I was done with my morning paper. I walked to my to get my hat. I used it to escape the sun while I watered the plants. I wore the hat and walked out with the bucket and mug. I usually cleaned the pots when they had old leaves in them. I threw away the old leaves and just when I was about to enter the house I heard a car horn. I turned to see a Grey Civic enter the lane. I stood to see who it could be. Our house was the only one in that lane. The nearby plots were all empty. Any visitor had to be our visitor. I watched as a man in a white dhothi and white shirt enter with his wife. They were both in their mid forties I assumed. They smiled and me and said Namaste. I smiled back and did the same by joining my two hands.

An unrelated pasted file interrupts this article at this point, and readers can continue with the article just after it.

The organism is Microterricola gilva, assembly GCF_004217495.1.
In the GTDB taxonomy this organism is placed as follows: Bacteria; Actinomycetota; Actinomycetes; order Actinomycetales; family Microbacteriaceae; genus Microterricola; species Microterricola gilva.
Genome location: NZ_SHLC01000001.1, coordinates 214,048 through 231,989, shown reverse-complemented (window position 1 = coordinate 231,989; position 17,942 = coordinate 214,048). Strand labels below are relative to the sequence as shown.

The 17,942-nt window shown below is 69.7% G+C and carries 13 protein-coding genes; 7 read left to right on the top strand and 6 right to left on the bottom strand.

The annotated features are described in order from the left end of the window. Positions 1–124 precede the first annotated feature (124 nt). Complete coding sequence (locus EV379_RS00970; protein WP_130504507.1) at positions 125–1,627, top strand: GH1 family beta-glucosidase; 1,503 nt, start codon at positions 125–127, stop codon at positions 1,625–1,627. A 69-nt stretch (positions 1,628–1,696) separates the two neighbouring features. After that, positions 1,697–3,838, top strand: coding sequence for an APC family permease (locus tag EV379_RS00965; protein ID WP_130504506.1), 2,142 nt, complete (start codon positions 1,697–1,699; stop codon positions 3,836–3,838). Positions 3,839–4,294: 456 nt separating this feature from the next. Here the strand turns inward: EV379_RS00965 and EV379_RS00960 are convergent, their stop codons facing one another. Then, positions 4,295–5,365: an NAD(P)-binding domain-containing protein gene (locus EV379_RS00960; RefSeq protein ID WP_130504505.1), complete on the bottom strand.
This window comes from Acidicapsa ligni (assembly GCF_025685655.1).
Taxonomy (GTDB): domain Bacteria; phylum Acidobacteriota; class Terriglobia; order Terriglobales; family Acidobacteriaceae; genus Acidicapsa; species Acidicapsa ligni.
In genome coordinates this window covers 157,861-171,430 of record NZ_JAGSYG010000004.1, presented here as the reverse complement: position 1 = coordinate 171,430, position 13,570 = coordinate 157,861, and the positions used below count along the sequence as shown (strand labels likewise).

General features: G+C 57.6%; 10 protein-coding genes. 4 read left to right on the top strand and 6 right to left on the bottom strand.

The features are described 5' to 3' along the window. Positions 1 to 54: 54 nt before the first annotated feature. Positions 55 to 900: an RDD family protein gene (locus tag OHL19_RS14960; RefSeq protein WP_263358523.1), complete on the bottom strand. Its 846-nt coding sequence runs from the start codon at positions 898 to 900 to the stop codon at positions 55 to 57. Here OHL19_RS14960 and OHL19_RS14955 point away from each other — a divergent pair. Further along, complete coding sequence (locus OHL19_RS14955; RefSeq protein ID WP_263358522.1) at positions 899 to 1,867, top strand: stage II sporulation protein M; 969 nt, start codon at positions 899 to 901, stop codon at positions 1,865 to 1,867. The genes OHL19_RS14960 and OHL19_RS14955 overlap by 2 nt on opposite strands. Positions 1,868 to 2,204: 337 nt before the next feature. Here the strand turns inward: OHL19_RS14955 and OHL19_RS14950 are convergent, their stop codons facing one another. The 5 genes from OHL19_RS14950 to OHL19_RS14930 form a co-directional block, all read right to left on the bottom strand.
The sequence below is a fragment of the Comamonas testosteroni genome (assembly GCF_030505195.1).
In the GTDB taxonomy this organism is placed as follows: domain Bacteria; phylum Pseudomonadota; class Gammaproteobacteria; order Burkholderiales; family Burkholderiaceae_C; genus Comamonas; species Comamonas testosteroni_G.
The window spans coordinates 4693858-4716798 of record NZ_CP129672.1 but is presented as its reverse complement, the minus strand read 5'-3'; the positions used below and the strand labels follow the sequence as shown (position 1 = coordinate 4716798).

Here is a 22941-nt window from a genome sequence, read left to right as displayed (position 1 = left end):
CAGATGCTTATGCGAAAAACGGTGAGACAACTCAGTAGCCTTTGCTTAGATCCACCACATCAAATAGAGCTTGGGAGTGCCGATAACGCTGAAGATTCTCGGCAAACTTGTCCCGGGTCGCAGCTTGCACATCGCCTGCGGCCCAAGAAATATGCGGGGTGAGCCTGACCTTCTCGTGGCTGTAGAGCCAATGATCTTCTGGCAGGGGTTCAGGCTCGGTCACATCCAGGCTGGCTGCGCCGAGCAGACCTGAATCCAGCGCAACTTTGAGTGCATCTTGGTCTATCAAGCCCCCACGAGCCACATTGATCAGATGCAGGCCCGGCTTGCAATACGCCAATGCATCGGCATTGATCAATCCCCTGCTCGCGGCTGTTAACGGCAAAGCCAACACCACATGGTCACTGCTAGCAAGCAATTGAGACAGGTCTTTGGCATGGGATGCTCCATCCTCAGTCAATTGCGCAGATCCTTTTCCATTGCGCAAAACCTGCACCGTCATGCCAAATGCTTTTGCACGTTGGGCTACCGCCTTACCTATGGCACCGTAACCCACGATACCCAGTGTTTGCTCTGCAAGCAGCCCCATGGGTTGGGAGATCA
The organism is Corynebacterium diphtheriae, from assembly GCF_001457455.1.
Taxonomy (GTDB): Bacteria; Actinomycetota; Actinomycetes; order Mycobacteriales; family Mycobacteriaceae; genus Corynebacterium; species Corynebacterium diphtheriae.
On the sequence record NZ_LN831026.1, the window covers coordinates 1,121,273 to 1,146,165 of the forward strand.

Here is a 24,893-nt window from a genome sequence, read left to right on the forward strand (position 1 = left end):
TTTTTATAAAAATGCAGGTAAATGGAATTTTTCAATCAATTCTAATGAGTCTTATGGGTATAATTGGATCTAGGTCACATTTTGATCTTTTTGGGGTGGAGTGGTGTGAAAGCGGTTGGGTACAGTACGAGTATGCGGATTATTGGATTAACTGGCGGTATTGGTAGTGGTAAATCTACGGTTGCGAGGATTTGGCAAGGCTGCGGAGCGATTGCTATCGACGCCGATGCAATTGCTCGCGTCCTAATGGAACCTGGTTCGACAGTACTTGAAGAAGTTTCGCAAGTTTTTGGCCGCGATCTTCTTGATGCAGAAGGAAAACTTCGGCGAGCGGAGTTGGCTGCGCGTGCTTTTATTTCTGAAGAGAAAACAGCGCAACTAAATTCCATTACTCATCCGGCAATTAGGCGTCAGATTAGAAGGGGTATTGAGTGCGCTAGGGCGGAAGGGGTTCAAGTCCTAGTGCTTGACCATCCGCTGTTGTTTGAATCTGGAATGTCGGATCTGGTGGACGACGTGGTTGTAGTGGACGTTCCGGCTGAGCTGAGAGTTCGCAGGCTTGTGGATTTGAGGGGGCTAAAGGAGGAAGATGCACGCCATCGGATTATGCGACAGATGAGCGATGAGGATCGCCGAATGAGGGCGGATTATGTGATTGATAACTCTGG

I assumed they were my son's friends so I called out for my daughter in law. Sathya came to the door and welcomed them inside. I walked back to the room to get rid of my hat. I loved it when we had visitors. I had people to talk to. After retirement I spoke to my son, my daughter in law and my grand kids. It was usual daily stuff. When we had visitors people asked me about my retired life and I liked the attention. I walked towards them and seated myself on the sofa. The two of them stood up as I sat and then seated themselves.